Regular readers of Nanodot know that we often disagree with ETC Group — but not always. They have issued a press release condemning a plan by a private firm to seed the ocean with iron particles in an effort to fight global warming. An excerpt:
As worrying, Planktos boasts on their website that the iron they dump will be in nanoparticle form because nanoparticles float longer than normal particles.(8) (although Planktos have given contrary information in person). If this is true, then the Planktos experiment may be the largest intentional release of engineered nanoparticles ever undertaken.
So it’s not clear whether the iron particles are nanoscale or not. In any case, ETC Group opposes such geoengineering efforts and wants the UN to make climate decisions. Now, while Foresight normally favors “bottom-up” problem-solving, this Planktos project appears to be taking the idea rather far. It’s not clear that freelance efforts by one company to change ocean chemistry are a good idea at this point. This seeding project seems premature at the very best.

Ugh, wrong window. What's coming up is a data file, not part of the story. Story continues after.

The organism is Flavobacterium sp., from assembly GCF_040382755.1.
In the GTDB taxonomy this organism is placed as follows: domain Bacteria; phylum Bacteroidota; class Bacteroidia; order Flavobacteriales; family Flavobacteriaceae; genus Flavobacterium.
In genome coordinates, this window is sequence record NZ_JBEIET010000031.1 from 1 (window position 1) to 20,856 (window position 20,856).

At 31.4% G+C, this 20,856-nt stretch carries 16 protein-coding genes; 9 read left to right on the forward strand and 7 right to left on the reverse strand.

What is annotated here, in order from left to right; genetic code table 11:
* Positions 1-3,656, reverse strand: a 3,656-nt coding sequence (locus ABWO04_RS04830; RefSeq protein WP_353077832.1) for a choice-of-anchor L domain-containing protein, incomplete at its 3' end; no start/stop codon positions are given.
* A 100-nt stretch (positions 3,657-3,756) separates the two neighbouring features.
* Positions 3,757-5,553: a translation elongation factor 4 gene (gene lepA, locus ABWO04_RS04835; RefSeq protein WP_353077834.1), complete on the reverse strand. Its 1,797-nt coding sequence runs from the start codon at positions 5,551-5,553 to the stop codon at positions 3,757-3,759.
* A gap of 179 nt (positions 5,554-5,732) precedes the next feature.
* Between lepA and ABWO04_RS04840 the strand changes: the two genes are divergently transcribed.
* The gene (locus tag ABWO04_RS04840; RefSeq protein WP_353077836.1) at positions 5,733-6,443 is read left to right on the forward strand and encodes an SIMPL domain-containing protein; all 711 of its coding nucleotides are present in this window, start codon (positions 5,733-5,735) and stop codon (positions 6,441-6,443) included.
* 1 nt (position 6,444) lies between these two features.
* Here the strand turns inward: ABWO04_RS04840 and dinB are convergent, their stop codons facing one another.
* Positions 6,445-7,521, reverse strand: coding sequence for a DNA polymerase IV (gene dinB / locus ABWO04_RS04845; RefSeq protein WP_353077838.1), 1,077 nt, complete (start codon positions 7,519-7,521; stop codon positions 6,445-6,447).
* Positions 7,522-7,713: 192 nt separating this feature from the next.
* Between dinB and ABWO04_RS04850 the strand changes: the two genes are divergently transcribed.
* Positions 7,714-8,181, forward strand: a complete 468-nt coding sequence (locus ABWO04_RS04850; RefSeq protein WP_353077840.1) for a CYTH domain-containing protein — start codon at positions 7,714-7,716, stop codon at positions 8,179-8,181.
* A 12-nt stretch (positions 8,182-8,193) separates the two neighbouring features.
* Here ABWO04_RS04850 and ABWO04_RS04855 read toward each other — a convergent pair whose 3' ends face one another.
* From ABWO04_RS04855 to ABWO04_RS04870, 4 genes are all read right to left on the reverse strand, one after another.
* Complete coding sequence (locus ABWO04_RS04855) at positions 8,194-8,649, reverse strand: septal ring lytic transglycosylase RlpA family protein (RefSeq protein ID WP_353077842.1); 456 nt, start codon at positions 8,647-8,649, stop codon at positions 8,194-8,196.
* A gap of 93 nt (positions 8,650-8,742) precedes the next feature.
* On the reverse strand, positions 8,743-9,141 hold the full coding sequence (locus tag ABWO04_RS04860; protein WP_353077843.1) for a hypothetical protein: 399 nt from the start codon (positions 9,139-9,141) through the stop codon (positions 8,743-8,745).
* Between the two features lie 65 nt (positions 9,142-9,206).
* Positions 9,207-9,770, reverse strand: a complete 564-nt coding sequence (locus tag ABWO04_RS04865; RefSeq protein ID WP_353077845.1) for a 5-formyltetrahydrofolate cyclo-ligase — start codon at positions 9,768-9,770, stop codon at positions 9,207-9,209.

On the other hand, if global warming becomes as serious a problem as many expect, then some kind of geoengineering project may eventually be needed, and in that case the UN may not be the right entity to make those decisions. They may be too slow and politicized — we might all be cooked well-done before they took action. But having one company making the decisions doesn’t seem to make sense either. We would need something in between, probably.
The Planktos announcement also mentions planting trees as another of their efforts to reduce the climate problem, but those of you who read the news may have noticed a surprising new development recently: the claim that while tropical trees help reduce global warming, trees in northern areas make it worse. And that’s where Planktos is planting. I’m no expert on global warming, but maybe Planktos isn’t either. —Christine